15. [15]
    Hohzaki, R. and Iida, K. (1995b). Path constrained search problem with reward criterion. Journal of the Operations Research Society of Japan, 38:254–264.MathSciNetzbMATHGoogle Scholar
  16. [16]
    Hohzaki, R. and Iida, K. (2000). A search game when a search path is given. European Journal of Operational Reasearch, 124:114–124.MathSciNetzbMATHGoogle Scholar
  17. [17]
    Jacques, D. and Leblanc, R. (1998). Effectiveness analysis for wide area search munitions. In Proceedings of the AIAA Missile Sciences Conference, Monterey, CA.Google Scholar
  18. [18]
    Khatib, O. (1985). Real-time obstacle avoidance for manipulators and mobile robots. In International Conference on Robotics and Automation, pages 500–505, St. Louis.Google Scholar
  19. [19]
    Koopman, B. (1980). Search and Screening: General principles with Historical Application Pergarnon, New York.zbMATHGoogle Scholar
  20. [20]
    Lucidi, S. and Sciandrone, M. (1997). On the global convergence of derivative free methods for unconstrained optimization. In Technical Report. Univ.di Roma.Google Scholar
  21. [21]
    Madigan, M., Martinko, J., and Parker, J. (1997). Biology of Microorganisms. Prentice Hall, NJ, 8 edition.Google Scholar
  22. [22]
    Nelder, J. and Mead, R. (1965). A simplex method for function minimization. Computer Journal, 7:308–313.zbMATHGoogle Scholar
  23. [23]
    Passino, K. and Burgess, K. (1998). Stability Analysis of Discrete Event Systems. John Wiley and Sons Pub., New York.Google Scholar
  24. [24]
    Passino, K. M. (2001). Biomimicry of bacterial foraging for distributed optimization and control. IEEE Control Systems Magazine (to appear)Google Scholar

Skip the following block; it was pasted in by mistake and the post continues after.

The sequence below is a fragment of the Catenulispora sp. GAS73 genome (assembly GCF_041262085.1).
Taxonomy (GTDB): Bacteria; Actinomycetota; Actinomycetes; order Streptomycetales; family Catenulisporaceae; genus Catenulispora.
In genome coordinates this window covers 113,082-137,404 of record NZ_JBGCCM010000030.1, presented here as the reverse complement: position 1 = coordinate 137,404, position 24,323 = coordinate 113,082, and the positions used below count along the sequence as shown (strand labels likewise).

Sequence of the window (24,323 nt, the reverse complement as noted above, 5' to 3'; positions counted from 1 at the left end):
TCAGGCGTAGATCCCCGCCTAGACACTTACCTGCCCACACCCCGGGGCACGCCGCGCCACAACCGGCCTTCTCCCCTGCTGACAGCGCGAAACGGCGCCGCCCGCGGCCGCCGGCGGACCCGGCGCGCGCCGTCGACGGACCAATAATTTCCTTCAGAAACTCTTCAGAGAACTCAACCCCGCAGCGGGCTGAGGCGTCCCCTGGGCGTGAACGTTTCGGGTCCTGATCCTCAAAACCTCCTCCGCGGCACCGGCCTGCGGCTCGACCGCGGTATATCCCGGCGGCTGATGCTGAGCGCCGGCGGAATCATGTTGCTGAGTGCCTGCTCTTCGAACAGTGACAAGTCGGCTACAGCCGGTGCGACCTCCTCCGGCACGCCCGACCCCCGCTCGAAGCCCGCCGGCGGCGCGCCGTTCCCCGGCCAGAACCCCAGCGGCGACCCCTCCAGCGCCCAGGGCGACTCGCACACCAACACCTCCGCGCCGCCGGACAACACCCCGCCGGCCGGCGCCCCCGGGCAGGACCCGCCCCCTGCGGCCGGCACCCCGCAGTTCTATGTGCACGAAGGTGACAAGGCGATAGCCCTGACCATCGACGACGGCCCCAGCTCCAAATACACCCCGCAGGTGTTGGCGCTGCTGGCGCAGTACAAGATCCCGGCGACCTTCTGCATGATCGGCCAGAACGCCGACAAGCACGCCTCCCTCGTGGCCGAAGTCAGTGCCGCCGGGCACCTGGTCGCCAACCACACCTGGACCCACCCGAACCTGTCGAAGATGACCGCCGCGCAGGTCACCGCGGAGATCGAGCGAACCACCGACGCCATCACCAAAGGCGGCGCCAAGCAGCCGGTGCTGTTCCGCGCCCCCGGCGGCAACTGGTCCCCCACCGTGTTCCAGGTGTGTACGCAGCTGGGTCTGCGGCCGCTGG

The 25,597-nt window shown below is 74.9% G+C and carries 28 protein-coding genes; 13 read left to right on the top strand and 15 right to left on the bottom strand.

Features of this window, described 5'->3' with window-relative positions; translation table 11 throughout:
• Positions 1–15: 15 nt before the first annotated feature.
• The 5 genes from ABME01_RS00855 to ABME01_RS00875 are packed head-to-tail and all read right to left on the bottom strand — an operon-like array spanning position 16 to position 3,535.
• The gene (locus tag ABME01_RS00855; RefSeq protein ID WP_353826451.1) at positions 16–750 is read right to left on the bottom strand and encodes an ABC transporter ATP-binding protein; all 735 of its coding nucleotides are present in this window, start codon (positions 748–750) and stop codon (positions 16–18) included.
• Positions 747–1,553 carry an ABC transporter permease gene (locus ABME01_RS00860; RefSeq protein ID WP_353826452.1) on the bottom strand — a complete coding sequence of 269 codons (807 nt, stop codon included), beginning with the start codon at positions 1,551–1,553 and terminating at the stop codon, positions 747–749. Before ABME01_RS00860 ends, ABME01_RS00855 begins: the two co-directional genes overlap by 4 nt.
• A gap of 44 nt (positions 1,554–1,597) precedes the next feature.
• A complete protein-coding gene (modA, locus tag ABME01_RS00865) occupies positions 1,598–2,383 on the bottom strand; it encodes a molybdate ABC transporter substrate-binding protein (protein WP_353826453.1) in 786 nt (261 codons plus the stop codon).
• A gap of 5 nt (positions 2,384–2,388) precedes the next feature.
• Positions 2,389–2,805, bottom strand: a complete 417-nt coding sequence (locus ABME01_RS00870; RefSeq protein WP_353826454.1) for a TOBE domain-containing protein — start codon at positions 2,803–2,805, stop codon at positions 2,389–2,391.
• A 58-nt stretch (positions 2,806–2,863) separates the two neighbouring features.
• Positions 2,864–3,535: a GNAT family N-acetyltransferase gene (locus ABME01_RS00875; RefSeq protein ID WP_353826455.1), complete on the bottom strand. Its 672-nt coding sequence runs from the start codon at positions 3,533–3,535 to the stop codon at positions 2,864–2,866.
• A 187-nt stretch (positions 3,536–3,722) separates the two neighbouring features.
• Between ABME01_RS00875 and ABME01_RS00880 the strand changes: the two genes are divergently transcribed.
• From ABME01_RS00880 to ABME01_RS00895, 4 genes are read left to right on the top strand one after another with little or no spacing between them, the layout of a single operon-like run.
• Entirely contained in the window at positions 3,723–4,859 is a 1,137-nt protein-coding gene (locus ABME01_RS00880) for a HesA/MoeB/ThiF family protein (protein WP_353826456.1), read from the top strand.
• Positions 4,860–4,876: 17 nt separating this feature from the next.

25. [25]
    Richardson, H. (1987). Search theory. In Center for Naval Analyses. NOO-014-83-C-0725.Google Scholar
  26. [26]
    Snorrason, M. and Norris, J. (1999). Vision based obstacle detection and path planetary rovers. In Unmanned Ground Vehicle Technology II, Orlanso, FL.Google Scholar
  27. [27]
    Spires, S. and Goldsmith, S. (1998). Exhaustive geographic search with mobile robots along space-filling curves. In Drogoul, A., Tambe, M., and Fukuda, T., editors, Collective Robotics, pages 1–12. Springer Verlag: Berlin.Google Scholar
  28. [28]
    Stephens, D. and Krebs, J. (1986). Foraging Theory. Princeton Univ. Press, Princeton, NJ.Google Scholar
  29. [29]
    Stewart, T. (1980). Experience with a branch-and-bound algorithm for constrained searcher motion. In Haley, K. and Stone, L., editors, Search Theory and Applications, pages 247–253. Plenum Press, New York.Google Scholar
  30. [30]
    Stone, L. (1975). Theory of Optimal Search. Acadamic Press, New York.zbMATHGoogle Scholar
  31. [31]
    Stone, L. (1983). The process of search planning: Current approachs and the continuing problems. Operational Research, 31:207–233.Google Scholar
  32. [32]
    Torczon, V. (1991). On the convergence of the multidirectional search algorithm. SIAM Journal Optimization, 1:123–145.MathSciNetzbMATHGoogle Scholar
  33. [33]
    Torczon, V. (1997). On the convergence of pattern search algorithms. SIAM Journal Optimization, 7:1–25.MathSciNetzbMATHGoogle Scholar
  34. [34]
    Tsitsiklis, J. and Bertsekas, D. (1989). Parallel and Distributed Computation. Prentice-Hall, Inc., Engelwood Cliffs, NJ.zbMATHGoogle Scholar
  35. [35]
    Washburn, A. (1980). Search-evasion game in a fixed region. Operations Research, 28:1290–1298.MathSciNetzbMATHCrossRefGoogle Scholar
  36. [36]
    Weaver, S., Baird, L., and Polycarpou, M. (1998). An analytical framework for local feedforward networks. IEEE Transactions on Neural Networks, 9(3):473–482.CrossRefGoogle Scholar

Copyright information

© Kluwer Academic Publishers 2002

Authors and Affiliations

  • Kevin Passino
    • 1
  • Marios Polycarpou
    • 2
  • David Jacques
    • 3
  • Meir Pachter
    • 3
  • Yang Liu
    • 1
  • Yanli Yang
    • 2
  • Matt Flint
    • 2
  • Michael Baum
    • 1
  1. 1.Department of Electrical EngineeringThe Ohio State UniversityColumbusUSA
  2. 2.Dept. of Electrical and Computer Engineering and Computer SciencesUniversity of CincinnatiCincinnatiUSA
  3. 3.Air Force Institute of TechnologyAFIT/ENY Wright Patterson Air Force BaseUSA

Personalised recommendations